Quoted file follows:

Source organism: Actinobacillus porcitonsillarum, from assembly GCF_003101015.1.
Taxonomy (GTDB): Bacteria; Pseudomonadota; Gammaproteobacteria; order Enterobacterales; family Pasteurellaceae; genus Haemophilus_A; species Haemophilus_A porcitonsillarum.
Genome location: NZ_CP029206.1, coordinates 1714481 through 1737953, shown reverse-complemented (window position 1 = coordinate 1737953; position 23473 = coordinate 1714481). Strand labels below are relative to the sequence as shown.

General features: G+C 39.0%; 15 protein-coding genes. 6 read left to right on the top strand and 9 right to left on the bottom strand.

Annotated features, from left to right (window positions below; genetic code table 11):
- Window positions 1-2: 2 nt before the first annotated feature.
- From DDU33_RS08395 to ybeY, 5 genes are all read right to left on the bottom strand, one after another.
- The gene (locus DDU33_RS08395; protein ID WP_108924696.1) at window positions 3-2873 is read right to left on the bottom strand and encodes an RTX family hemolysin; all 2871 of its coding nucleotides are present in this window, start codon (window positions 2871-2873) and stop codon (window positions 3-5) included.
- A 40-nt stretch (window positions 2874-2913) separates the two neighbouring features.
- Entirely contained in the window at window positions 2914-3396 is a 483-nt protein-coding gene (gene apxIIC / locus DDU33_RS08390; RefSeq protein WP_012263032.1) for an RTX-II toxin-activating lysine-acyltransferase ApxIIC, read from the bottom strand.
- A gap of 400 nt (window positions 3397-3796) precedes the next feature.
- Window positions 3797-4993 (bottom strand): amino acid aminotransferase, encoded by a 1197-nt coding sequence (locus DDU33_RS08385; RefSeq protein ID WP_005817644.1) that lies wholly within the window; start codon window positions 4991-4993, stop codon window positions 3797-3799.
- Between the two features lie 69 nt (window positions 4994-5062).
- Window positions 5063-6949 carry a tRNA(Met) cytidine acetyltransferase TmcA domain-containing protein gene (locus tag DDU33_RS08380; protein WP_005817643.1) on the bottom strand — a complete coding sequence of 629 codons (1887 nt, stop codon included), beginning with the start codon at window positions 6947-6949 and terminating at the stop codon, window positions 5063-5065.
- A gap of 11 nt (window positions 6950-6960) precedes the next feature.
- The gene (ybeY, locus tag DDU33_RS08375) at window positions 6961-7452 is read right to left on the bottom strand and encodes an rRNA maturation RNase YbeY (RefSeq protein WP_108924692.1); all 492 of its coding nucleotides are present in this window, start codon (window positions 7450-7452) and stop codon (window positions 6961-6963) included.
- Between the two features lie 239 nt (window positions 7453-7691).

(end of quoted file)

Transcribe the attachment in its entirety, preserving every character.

Source organism: Actinobacillus porcitonsillarum, from assembly GCF_003101015.1.
Taxonomy (GTDB): Bacteria; Pseudomonadota; Gammaproteobacteria; order Enterobacterales; family Pasteurellaceae; genus Haemophilus_A; species Haemophilus_A porcitonsillarum.
Genome location: NZ_CP029206.1, coordinates 1714481 through 1737953, shown reverse-complemented (window position 1 = coordinate 1737953; position 23473 = coordinate 1714481). Strand labels below are relative to the sequence as shown.

General features: G+C 39.0%; 15 protein-coding genes. 6 read left to right on the top strand and 9 right to left on the bottom strand.

Annotated features, from left to right (window positions below; genetic code table 11):
- Window positions 1-2: 2 nt before the first annotated feature.
- From DDU33_RS08395 to ybeY, 5 genes are all read right to left on the bottom strand, one after another.
- The gene (locus DDU33_RS08395; protein ID WP_108924696.1) at window positions 3-2873 is read right to left on the bottom strand and encodes an RTX family hemolysin; all 2871 of its coding nucleotides are present in this window, start codon (window positions 2871-2873) and stop codon (window positions 3-5) included.
- A 40-nt stretch (window positions 2874-2913) separates the two neighbouring features.
- Entirely contained in the window at window positions 2914-3396 is a 483-nt protein-coding gene (gene apxIIC / locus DDU33_RS08390; RefSeq protein WP_012263032.1) for an RTX-II toxin-activating lysine-acyltransferase ApxIIC, read from the bottom strand.
- A gap of 400 nt (window positions 3397-3796) precedes the next feature.
- Window positions 3797-4993 (bottom strand): amino acid aminotransferase, encoded by a 1197-nt coding sequence (locus DDU33_RS08385; RefSeq protein ID WP_005817644.1) that lies wholly within the window; start codon window positions 4991-4993, stop codon window positions 3797-3799.
- Between the two features lie 69 nt (window positions 4994-5062).
- Window positions 5063-6949 carry a tRNA(Met) cytidine acetyltransferase TmcA domain-containing protein gene (locus tag DDU33_RS08380; protein WP_005817643.1) on the bottom strand — a complete coding sequence of 629 codons (1887 nt, stop codon included), beginning with the start codon at window positions 6947-6949 and terminating at the stop codon, window positions 5063-5065.
- A gap of 11 nt (window positions 6950-6960) precedes the next feature.
- The gene (ybeY, locus tag DDU33_RS08375) at window positions 6961-7452 is read right to left on the bottom strand and encodes an rRNA maturation RNase YbeY (RefSeq protein WP_108924692.1); all 492 of its coding nucleotides are present in this window, start codon (window positions 7450-7452) and stop codon (window positions 6961-6963) included.
- Between the two features lie 239 nt (window positions 7453-7691).